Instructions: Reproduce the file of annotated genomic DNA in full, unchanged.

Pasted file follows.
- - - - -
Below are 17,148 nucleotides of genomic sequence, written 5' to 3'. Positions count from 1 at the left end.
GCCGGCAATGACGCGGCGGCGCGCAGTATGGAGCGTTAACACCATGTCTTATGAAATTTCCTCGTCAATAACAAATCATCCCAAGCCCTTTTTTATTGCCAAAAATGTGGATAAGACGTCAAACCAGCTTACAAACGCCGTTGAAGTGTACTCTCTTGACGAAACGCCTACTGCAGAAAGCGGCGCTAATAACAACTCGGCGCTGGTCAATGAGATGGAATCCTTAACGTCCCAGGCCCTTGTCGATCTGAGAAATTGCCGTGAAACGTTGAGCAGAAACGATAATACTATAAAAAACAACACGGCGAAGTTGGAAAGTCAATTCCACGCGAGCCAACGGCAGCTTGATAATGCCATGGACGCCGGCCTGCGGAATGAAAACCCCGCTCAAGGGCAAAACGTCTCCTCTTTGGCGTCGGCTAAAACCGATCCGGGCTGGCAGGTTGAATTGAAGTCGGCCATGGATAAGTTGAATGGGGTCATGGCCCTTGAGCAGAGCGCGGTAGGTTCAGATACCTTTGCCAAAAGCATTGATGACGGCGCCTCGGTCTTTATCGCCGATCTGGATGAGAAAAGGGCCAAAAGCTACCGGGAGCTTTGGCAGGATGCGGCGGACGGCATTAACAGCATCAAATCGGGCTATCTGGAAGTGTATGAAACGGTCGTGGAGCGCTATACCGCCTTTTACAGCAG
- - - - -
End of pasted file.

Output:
Below are 17,148 nucleotides of genomic sequence, written 5' to 3'. Positions count from 1 at the left end.
GCCGGCAATGACGCGGCGGCGCGCAGTATGGAGCGTTAACACCATGTCTTATGAAATTTCCTCGTCAATAACAAATCATCCCAAGCCCTTTTTTATTGCCAAAAATGTGGATAAGACGTCAAACCAGCTTACAAACGCCGTTGAAGTGTACTCTCTTGACGAAACGCCTACTGCAGAAAGCGGCGCTAATAACAACTCGGCGCTGGTCAATGAGATGGAATCCTTAACGTCCCAGGCCCTTGTCGATCTGAGAAATTGCCGTGAAACGTTGAGCAGAAACGATAATACTATAAAAAACAACACGGCGAAGTTGGAAAGTCAATTCCACGCGAGCCAACGGCAGCTTGATAATGCCATGGACGCCGGCCTGCGGAATGAAAACCCCGCTCAAGGGCAAAACGTCTCCTCTTTGGCGTCGGCTAAAACCGATCCGGGCTGGCAGGTTGAATTGAAGTCGGCCATGGATAAGTTGAATGGGGTCATGGCCCTTGAGCAGAGCGCGGTAGGTTCAGATACCTTTGCCAAAAGCATTGATGACGGCGCCTCGGTCTTTATCGCCGATCTGGATGAGAAAAGGGCCAAAAGCTACCGGGAGCTTTGGCAGGATGCGGCGGACGGCATTAACAGCATCAAATCGGGCTATCTGGAAGTGTATGAAACGGTCGTGGAGCGCTATACCGCCTTTTACAGCAG